This video introduces you to Python's built-in GUI framework, Tkinter. Start with the fewest lines of code required to build a working GUI, and then change the GUI's default size and also fix its size.
- [Instructor] Hello, and welcome to Python projects. In this video section, we will create a GUI using Python. We will be using their built in Tkinter module. Tkinter ships with Python so we do not have to install any third party modules. What is Tykinter, here's a definition, Tkinter is basically a thin layer on top of Tcl/Tk.
And that's where the name comes from. So inter means the interface of Python interface toward Tcl/Tk, so it's Tkinter. Tkinter is a GUI framework so what that gives us is that in only a few lines of code, we can create a fully functional graphical user interface in Python. So the way to do this is we import the Tkinter module and here we alias it as Tk, just to make the name a little shorter.
And one thing to notice is that in Python 3, the t in Tkinter is in lower case, in Python 2.X, it's actually a capital T. So when you look online you might find lots of examples that have a capital T. and if you try those examples, just be aware to change it for Python 3 was to make the t lowercase. So after, importing Tkinter we create an instance of the class and assign it a local variable which we call win.
And now we can use the reference we have to the instance and edit title, so we call the title method. It accepts a string and we give it Python GUI as a string which will become the title. Now once, we run this code here, nothing will happen until we call the mainloop on the win variable. The main loop is an endless loop, it's the main Windows loop that keeps the GUI up and running.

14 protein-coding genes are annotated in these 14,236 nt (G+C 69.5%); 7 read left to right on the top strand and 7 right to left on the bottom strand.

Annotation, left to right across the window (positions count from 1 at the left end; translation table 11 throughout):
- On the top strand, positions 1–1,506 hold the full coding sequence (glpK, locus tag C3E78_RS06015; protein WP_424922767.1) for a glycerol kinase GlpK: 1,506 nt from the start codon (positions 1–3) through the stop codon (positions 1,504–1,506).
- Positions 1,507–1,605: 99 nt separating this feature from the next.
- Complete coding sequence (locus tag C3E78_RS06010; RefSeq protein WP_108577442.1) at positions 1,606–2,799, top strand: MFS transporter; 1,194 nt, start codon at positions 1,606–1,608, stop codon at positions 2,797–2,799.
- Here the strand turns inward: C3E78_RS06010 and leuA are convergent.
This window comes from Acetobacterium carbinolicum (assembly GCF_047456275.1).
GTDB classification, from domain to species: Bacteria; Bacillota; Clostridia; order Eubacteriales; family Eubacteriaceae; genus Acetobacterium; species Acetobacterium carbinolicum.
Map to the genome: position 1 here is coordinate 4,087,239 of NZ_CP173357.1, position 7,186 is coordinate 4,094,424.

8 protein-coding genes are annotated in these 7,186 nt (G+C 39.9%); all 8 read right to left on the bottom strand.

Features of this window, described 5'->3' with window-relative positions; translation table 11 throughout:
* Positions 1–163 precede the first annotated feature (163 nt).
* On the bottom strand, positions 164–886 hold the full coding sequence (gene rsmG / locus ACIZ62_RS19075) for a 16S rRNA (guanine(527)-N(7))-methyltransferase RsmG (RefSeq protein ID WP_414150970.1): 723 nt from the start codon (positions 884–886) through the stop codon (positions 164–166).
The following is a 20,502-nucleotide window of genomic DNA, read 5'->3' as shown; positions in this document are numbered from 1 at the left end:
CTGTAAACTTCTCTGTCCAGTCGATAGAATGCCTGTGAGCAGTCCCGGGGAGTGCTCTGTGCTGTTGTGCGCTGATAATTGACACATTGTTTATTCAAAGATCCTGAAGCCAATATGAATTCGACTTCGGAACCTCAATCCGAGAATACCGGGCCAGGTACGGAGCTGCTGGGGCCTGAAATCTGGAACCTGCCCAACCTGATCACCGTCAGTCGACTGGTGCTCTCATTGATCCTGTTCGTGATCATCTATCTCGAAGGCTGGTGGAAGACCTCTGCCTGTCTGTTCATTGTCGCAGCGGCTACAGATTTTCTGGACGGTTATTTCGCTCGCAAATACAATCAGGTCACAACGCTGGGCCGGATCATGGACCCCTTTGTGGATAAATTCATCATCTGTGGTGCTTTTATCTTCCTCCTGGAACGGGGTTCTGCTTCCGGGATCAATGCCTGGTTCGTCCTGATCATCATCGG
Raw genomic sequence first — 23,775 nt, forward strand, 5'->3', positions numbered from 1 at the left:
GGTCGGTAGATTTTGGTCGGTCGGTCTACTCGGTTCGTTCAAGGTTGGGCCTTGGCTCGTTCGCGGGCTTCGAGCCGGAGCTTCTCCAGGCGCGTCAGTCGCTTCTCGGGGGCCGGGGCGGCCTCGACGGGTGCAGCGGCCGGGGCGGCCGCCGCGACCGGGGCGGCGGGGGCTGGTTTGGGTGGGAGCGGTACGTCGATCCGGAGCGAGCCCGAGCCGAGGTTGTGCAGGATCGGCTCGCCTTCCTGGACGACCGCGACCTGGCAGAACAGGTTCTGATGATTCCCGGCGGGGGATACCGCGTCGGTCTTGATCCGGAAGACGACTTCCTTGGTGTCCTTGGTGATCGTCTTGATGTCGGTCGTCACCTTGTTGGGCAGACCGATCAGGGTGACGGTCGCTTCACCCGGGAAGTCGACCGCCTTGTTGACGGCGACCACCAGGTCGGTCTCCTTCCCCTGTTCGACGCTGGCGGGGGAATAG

And we get out of the endless loop by clicking the red x. So let's run it, so as we can see here, four lines of Python code, we have a fully functional graphical user interface. You can minimize it and get it back, you can resize it it in both directions, we can fully maximize it, we can make it smaller again, and move it around. And when we click the red x it closes.
We know that our GUI comes with a default size. Now in order to learn what that default size is, we can call the update method on our win variable and then after we've updated, we can call the winfo width and winfo height message and we can print them out. So when we run our GUI, we have the same size here that prints out width and the height being 200 pixels each. And of course we have to call the master down here before the main event loop.
Now, we can also increase the size, and we want to do that. So, in increased window widths, we are going to set the widths to 300 instead of 200 pixels. And we set the high to 1, the 1 doesn't mean 1 pixel, 1 is actually meaning the default value which should be 200. So when we now run our GUI again, you can see that it's wider, it still has the same height. So here the width says 300, high is 200 and what's interesting is you can make it wider horizontally but we can't make it shorter than 300.
So we can't reduce it, so what that means is our Python GUI text in the GUI will always be visible. On the other hand, we can do this, so we can still resize it this way, we can also maximize it, reduce it again. There's another thing that we can do and that is to prevent the GUI from being re sizable. So if you set re sizable to 00, it means you cannot resize the GUI, so now when we run it, you get the same GUI, 300 x 200 pixels.
You can see that the maximize button is grayed out, the minimize one is there, you can get it back. The x is still there, but now when we try to resize it in either direction, the x or y, we cannot do it. So the size is fixed now, it's nice so the title's always visible and sometimes this is what you want. Sometimes you don't want the user to accidentally screw up the GUI by dragging some of the borders of the GUI and making the GUI look kind of funny.
So that's one little trick to know in resizeable 00 prevents the GUI from being resized and maximized. And we just close it clicking the red x.
Note: This course was created by Packt Publishing. We are pleased to host this training in our library.
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- Setting breakpoints
- Using the PyDev debugger
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- Creating a GUI application with Tkinter
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